A chain of high-end movie theaters where guests push buttons on their reclining leather seats to summon food servers called “ninjas” wants to break into the Long Island market.
Boca Raton, Florida-based iPic Entertainment has signed a lease with developer Seritage Growth Properties to open a 348-seat, luxury theater in Heritage Village. That proposed retail, apartment and entertainment development would replace a former Sears store on North Broadway in Hicksville.
The theater would "serve as the entertainment anchor for the Hicksville project. So we’ll be the first full-service luxury theater and restaurant experience for the community,” said Michelle Soudry, iPic spokeswoman.
The Heritage Village plan still needs approval from the town of Oyster Bay. Manhattan-based Seritage submitted preliminary plans to the town in May 2017 for the multi-use project, which would be developed on 26.5 acres.
"This proposal is in the very beginning of the planning and environmental review process. Once complete, a final project proposal will be presented to the town board for final consideration," town spokeswoman Marta Kane said.
No timeline for opening has been set for the theater.
“The addition of iPic aligns with our plan to bring leading, first-to-market retail, dining and entertainment concepts to our mixed-use development. We will continue to work in close collaboration with the Town of Oyster Bay and local stakeholders to deliver an exceptional project to the community,” Benjamin Schall, president and chief executive officer of Seritage, said in a statement.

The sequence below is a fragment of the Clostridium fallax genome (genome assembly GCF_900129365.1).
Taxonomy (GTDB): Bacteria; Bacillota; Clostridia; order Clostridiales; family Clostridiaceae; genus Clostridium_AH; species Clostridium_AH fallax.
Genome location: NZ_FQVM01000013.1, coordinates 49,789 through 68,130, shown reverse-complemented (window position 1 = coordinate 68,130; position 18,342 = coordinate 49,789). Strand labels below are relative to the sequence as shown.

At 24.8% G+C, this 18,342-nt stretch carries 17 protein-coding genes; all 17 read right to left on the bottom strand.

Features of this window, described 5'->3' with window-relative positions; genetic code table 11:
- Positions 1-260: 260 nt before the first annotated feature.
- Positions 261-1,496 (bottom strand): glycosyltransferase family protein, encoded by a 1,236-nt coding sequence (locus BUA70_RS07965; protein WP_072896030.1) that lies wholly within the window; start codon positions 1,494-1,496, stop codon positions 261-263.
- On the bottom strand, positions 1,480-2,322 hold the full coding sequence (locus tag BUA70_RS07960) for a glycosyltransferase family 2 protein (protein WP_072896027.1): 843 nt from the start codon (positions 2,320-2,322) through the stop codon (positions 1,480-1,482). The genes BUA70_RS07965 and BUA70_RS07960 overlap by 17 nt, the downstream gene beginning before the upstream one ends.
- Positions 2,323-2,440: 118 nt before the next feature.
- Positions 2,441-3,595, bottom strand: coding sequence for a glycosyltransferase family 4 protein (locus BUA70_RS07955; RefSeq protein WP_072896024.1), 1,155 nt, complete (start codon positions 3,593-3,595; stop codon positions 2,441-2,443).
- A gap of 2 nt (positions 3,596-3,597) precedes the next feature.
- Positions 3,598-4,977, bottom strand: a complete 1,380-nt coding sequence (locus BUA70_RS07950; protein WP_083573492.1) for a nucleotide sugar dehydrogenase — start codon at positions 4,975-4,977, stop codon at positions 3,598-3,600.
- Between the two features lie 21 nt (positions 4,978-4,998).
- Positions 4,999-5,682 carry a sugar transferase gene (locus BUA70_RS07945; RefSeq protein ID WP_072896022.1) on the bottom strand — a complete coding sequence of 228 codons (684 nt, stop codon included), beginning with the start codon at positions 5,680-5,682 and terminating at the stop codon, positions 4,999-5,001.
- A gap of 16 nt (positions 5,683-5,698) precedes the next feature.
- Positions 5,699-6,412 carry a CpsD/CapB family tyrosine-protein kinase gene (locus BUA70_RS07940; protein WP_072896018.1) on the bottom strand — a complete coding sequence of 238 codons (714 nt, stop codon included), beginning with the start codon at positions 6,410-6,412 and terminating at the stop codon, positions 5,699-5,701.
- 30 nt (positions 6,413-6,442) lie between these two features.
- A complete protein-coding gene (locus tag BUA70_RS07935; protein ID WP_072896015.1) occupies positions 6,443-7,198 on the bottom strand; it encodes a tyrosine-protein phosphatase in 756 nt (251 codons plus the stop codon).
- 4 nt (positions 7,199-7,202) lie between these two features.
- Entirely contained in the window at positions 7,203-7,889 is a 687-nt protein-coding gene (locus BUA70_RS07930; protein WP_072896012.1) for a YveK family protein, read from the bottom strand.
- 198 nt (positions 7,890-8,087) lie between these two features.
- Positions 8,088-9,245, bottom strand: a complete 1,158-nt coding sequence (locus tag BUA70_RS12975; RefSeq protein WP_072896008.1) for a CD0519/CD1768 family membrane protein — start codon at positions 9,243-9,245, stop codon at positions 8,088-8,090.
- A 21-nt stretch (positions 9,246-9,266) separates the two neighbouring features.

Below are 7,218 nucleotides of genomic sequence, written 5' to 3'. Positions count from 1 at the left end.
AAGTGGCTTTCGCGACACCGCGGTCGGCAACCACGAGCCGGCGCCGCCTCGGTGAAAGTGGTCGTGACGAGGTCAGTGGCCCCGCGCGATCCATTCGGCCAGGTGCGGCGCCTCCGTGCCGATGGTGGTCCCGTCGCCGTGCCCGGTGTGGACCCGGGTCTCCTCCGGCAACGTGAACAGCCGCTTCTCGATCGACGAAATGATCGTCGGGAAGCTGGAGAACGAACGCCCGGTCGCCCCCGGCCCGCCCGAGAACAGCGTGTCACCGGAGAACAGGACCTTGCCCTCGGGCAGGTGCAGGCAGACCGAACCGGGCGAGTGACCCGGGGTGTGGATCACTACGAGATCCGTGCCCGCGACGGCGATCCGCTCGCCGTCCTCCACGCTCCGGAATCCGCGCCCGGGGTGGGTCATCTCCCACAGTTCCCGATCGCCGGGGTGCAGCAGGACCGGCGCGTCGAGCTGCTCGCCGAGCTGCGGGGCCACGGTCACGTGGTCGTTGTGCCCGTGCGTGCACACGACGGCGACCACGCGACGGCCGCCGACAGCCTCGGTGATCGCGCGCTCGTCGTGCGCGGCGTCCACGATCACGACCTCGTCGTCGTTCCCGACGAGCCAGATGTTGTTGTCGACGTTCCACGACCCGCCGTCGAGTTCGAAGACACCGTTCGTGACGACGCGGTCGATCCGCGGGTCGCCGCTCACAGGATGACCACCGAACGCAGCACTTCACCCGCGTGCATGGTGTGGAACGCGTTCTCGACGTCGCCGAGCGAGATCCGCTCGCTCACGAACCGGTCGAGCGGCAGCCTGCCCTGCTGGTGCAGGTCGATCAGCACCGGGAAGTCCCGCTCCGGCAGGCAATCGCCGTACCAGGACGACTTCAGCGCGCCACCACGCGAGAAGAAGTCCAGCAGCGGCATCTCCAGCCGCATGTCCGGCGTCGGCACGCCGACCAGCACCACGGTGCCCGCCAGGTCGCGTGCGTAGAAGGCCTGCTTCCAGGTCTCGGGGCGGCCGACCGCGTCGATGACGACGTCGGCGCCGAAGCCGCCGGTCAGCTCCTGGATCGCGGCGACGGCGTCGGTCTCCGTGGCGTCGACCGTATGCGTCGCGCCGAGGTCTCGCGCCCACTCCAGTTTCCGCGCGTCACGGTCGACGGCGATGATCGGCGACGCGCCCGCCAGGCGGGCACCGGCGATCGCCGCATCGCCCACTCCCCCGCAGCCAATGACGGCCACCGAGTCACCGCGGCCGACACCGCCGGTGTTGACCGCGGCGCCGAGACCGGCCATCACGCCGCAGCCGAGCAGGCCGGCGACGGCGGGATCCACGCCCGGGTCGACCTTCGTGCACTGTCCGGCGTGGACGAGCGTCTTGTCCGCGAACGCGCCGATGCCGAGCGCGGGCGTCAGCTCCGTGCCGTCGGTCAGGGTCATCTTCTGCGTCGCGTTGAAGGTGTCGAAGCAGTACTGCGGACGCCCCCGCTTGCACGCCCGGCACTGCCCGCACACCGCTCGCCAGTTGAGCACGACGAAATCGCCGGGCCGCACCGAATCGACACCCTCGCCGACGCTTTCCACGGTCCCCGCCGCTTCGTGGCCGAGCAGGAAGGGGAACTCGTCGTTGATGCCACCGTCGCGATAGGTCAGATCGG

Founded by Hamid Hashemi in 2010, iPic has 15 theater locations in 10 states, including Arizona, California, New Jersey and New York.
The chain caters to 21- to 45-year-olds with upscale theater amenities, such as full-service restaurants and bars, as well as art galleries.
The approximately 35,000-square-foot Hicksville theater would have eight movie screens with 32 to 60 seats each. It also would offer live entertainment, such as magic and comedy shows and gaming competitions.
The seat setups are referred to as pods — side-by-side sets of two or three reclining seats with swiveling tables for food and beverage service. Moviegoers receive blankets, pillows and unlimited popcorn. Waiters are called “ninjas” because they move quietly and discreetly with food orders so that moviegoers aren’t disturbed, Soudry said.
Movie tickets must be purchased in advance on iPic’s app or website.
Ticket prices, which vary by location, have not been established for the Hicksville location, Soudry said. She said prices in other markets range from $12 to $25 each, depending on the night of the week.
The movie theater industry has contended with declining ticket sales for years as consumers turned to Netflix and other entertainment options. The number of movie tickets sold in 2017 was 1.23 billion, the lowest since 1992, according to Box Office Mojo. So a host of theater chains have tried to spruce up their digs by bringing in reclining seats and restaurants.
iPic, however, has carved out a niche for itself — because of its small size, it can more easily offer a moviegoing experience with higher-quality food, service and perks that are costlier than those of large competitors, such as AMC Theatres and Regal Cinemas, said Bob Derrington, managing director and senior research analyst covering restaurants at Telsey Advisory Group, a Chicago brokerage.
“iPic is not bulletproof, but they continue to offer a very differentiated product to the market that we find a more premium-focused consumer will continue to be attracted to,” Derrington said.